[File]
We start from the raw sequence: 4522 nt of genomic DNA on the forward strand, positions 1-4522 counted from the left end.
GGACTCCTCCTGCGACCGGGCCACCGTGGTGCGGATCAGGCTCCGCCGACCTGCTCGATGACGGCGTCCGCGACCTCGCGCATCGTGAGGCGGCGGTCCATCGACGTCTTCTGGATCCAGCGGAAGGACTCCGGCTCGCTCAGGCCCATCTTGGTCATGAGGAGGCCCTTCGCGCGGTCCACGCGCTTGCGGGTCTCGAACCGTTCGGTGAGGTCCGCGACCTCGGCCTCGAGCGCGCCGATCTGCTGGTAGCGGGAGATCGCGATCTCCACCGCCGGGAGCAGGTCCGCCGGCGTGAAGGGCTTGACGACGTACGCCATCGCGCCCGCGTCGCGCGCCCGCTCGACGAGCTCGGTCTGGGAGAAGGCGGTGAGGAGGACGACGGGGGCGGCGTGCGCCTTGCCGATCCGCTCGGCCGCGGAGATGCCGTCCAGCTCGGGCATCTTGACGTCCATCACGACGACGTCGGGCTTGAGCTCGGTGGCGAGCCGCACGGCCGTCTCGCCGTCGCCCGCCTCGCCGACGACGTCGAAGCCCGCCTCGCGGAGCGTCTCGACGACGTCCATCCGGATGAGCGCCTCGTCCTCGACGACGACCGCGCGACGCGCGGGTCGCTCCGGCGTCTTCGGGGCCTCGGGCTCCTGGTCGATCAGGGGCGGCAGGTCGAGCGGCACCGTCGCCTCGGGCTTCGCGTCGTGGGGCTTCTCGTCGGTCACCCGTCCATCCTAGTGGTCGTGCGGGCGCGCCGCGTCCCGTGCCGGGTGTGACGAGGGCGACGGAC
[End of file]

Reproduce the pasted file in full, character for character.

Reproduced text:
We start from the raw sequence: 4522 nt of genomic DNA on the forward strand, positions 1-4522 counted from the left end.
GGACTCCTCCTGCGACCGGGCCACCGTGGTGCGGATCAGGCTCCGCCGACCTGCTCGATGACGGCGTCCGCGACCTCGCGCATCGTGAGGCGGCGGTCCATCGACGTCTTCTGGATCCAGCGGAAGGACTCCGGCTCGCTCAGGCCCATCTTGGTCATGAGGAGGCCCTTCGCGCGGTCCACGCGCTTGCGGGTCTCGAACCGTTCGGTGAGGTCCGCGACCTCGGCCTCGAGCGCGCCGATCTGCTGGTAGCGGGAGATCGCGATCTCCACCGCCGGGAGCAGGTCCGCCGGCGTGAAGGGCTTGACGACGTACGCCATCGCGCCCGCGTCGCGCGCCCGCTCGACGAGCTCGGTCTGGGAGAAGGCGGTGAGGAGGACGACGGGGGCGGCGTGCGCCTTGCCGATCCGCTCGGCCGCGGAGATGCCGTCCAGCTCGGGCATCTTGACGTCCATCACGACGACGTCGGGCTTGAGCTCGGTGGCGAGCCGCACGGCCGTCTCGCCGTCGCCCGCCTCGCCGACGACGTCGAAGCCCGCCTCGCGGAGCGTCTCGACGACGTCCATCCGGATGAGCGCCTCGTCCTCGACGACGACCGCGCGACGCGCGGGTCGCTCCGGCGTCTTCGGGGCCTCGGGCTCCTGGTCGATCAGGGGCGGCAGGTCGAGCGGCACCGTCGCCTCGGGCTTCGCGTCGTGGGGCTTCTCGTCGGTCACCCGTCCATCCTAGTGGTCGTGCGGGCGCGCCGCGTCCCGTGCCGGGTGTGACGAGGGCGACGGAC